Kale Curry & Pan Fried Tofu with Rice

Kale: of the Red Russian variety to be specific

Kale. It’s trendy, it’s wildly popular, everyone knows what it is and what they want to cook with it. You probably know where I’m going with this already, but there’s more to the story of this crop! Red Russian kale, the variety we like to grow best out here at Stonecrop Garden, is a lot less well known than it’s curly and dino (lacinato) relatives. In fact, at market people sometimes ask us what Red Russian Kale is (if I forget to bring my tabletop signs) because it looks so different from what people expect to see when they hear the word “kale.”

Why do we bother to grow this lesser known variety? Well, it’s because it grows quite a bit faster than the other types, and it is often more tender and delicious (in our opinion, of course). If you’ve never tried Red Russian kale, I highly recommend you head out to your local Farmers’ Market and get some. Be sure to also buy any other kale varieties you see and try them all to see which one you prefer! I’d love to hear your which one you like best!

Okay, we’ve established that we grow kale in the market garden. What’s it like to grow? Well, it’s a lot like collard greens & other members of the brassica family. We start it in early March (or late February) in the greenhouse and tend to it for about a month until the ground is ready to be worked outside. Once the kale has reached a good transplanting size, we move it out to the field in beds with two rows, keeping the plants at least a foot apart. We’ve seen other farms grow them with three rows per bed, and want to try this out but have been hesitant to mess with a good thing. As you may know, brassicas are beloved by flea beetles, so we use frost cloth to cover the kale and protect it from any damage. The good news is that this extra hassle also helps speed up growth in the cooler spring months, so after a weeding or two and about a months time after transplant, you’re ready to enjoy the most tender, flavorful spring green in abundance. Like collards too, you can pull the largest leaves from the outside of the plant and let it keep producing new greens for you for a long while. Yum!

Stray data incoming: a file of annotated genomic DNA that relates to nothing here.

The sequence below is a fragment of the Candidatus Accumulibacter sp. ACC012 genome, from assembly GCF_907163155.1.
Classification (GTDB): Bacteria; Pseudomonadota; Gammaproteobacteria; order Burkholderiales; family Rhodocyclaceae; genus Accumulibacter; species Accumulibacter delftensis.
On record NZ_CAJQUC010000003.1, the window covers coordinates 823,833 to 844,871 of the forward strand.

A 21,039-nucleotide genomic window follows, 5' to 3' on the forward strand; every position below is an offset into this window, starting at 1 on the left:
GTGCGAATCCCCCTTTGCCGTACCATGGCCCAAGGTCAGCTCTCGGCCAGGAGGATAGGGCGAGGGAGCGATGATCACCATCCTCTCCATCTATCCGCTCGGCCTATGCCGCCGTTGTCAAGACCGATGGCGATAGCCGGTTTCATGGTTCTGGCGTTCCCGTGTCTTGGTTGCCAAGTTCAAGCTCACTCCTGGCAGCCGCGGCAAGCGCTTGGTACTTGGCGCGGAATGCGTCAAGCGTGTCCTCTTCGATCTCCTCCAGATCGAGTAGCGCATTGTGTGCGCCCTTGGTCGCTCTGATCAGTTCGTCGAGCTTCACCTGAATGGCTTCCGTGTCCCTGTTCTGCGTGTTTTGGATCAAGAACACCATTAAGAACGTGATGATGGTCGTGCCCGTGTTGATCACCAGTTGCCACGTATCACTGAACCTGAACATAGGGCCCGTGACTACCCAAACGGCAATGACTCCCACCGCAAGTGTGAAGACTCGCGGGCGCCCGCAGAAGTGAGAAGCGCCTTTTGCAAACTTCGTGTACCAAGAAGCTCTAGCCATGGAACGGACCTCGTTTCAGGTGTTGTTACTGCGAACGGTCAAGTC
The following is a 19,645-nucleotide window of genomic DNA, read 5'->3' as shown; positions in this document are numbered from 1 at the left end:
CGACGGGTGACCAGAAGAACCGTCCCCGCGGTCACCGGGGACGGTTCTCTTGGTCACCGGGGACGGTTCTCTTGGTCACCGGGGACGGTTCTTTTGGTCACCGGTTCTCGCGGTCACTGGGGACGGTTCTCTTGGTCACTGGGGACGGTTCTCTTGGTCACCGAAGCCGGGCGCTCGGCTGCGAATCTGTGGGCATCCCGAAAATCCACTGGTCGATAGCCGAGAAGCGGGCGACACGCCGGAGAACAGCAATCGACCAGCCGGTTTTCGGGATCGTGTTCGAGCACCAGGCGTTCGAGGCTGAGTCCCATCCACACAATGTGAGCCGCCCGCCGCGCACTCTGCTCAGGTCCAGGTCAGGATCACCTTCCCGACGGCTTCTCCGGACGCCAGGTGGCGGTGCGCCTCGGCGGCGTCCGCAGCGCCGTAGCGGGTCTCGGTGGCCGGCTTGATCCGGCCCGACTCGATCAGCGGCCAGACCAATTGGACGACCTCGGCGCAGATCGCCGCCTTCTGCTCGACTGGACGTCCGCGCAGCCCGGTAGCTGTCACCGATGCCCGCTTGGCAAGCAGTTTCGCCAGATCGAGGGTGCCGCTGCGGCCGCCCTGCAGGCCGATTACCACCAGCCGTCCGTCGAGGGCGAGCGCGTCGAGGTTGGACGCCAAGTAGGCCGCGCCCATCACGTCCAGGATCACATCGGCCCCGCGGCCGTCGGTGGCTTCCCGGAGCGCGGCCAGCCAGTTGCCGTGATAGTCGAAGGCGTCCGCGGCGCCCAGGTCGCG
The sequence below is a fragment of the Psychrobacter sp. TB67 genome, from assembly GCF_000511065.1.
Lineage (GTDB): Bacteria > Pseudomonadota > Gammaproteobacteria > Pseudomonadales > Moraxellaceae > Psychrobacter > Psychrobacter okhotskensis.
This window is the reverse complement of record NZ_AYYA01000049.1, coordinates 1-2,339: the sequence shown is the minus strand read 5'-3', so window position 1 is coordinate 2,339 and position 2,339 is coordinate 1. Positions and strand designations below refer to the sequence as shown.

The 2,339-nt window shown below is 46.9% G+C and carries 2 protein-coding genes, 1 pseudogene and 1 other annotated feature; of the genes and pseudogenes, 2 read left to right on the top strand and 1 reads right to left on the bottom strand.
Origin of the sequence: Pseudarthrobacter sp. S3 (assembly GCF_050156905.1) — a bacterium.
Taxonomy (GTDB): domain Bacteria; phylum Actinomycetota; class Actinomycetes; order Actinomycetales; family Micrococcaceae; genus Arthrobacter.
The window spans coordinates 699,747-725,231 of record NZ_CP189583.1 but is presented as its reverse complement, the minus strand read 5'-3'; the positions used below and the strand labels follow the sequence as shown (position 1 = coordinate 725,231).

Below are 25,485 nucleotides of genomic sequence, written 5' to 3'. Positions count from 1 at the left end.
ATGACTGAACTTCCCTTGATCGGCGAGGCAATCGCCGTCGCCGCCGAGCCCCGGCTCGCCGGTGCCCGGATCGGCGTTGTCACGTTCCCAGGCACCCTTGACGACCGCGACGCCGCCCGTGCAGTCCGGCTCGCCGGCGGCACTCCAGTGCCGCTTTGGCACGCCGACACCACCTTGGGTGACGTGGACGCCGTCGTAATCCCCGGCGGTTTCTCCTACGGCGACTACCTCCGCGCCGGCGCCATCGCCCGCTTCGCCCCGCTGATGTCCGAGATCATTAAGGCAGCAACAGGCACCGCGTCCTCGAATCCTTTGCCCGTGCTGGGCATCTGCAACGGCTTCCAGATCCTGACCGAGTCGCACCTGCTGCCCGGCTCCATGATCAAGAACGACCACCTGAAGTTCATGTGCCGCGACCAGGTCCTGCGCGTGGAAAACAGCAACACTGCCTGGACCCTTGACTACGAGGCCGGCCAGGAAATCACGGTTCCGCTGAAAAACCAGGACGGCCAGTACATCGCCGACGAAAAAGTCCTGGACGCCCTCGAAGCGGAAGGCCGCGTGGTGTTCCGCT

Alright, so by now you’ve added kale to your garden plans for next year. All that’s left is deciding what to do with it besides a simple sautee or raw addition to salad (which are the most amazing staples, might I add). If you’re like me, perhaps you’ve just sauteed kale too many times and now you want to branch out! Well, I have good news for you! This kale curry recipe with pan fried tofu and rice will catapult you out of the realm of standard kale dishes. It is so loaded with spices that as I added them to the dish I hesitated, wondering if I should half the amounts. Fortunately, I chose to trust the recipe instead and was so grateful I did. While we didn’t have every ingredient from the original and definitely made some substitutions, I was really happy with this dish! It was unusual (for me) since I don’t often use turmeric, allspice or coconut milk with kale. I made the rice with a little coconut & rice milk to add a lil somethin to it, and pan fried the tofu in olive oil and a hint of earth balance (because we didn’t have any coconut oil).

Food photographer I am not. Kale curry & pan fried tofu with rice enthusiant, I am!

Food photographer I am not. Kale curry & pan fried tofu with rice enthusiant, I am!

Here’s the original recipe inspiration: https://www.happyveggiekitchen.com/kale-paneer-curry/

Below is the recipe as we prepared it, with all of the modifications written in:


  • 1/2 an onion, sliced

  • 4 garlic cloves, diced

  • 2 tsp ginger

  • 1 tsp cumin

  • 1 tsp ground coriander

  • 1 tsp tumeric

  • 1 1/2 tsp allspice

  • 4 Tbsp tomato paste

  • 2 Tbsp of earth balance

  • 1 bunch of chopped kale

  • 1 can of full fat coconut milk (I ended up only using about 3/4 can)

  • 1 container super firm tofu sliced into cubes or strips


  1. In a skillet or wide saucepan, heat a little vegetable oil and lightly saute the onion until softened (about seven minutes). Add the garlic and ginger and saute for another few minutes until everything is cooked and fragrant.

  2. Add half of the butter to the pan, followed by all of the spices, and cook until the butter is melted.

  3. Add the tomato paste.

  4. Now add about a third of the kale. Saute until the kale is wilted, and continue adding kale in batches. The pan may get dry as you do this, so scoop in some of the coconut milk as you go to add moisture and help the kale to wilt.

  5. Once the kale is all cooked, add the rest of the coconut milk and mix thoroughly.

  6. Now add the entire mixture to a blender or food processor and pulse until the kale is almost pureed but still has some texture. Alternatively, if your dish is deep enough you can use an immersion blender to achieve this, which is much easier.

  7. While the kale curry is in the blender, add the other Tbsp of earth balance to the pan with a Tbsp of oil and heat to med high to pan fry the tofu. 

  8. Serve with rice and/or naan bread.

Please let me know what you thought of this recipe! I’d love to hear your thoughts!

Red Russian kale, quite a different look from lacinato or curly.

Red Russian kale, quite a different look from lacinato or curly.

Danielle Keeter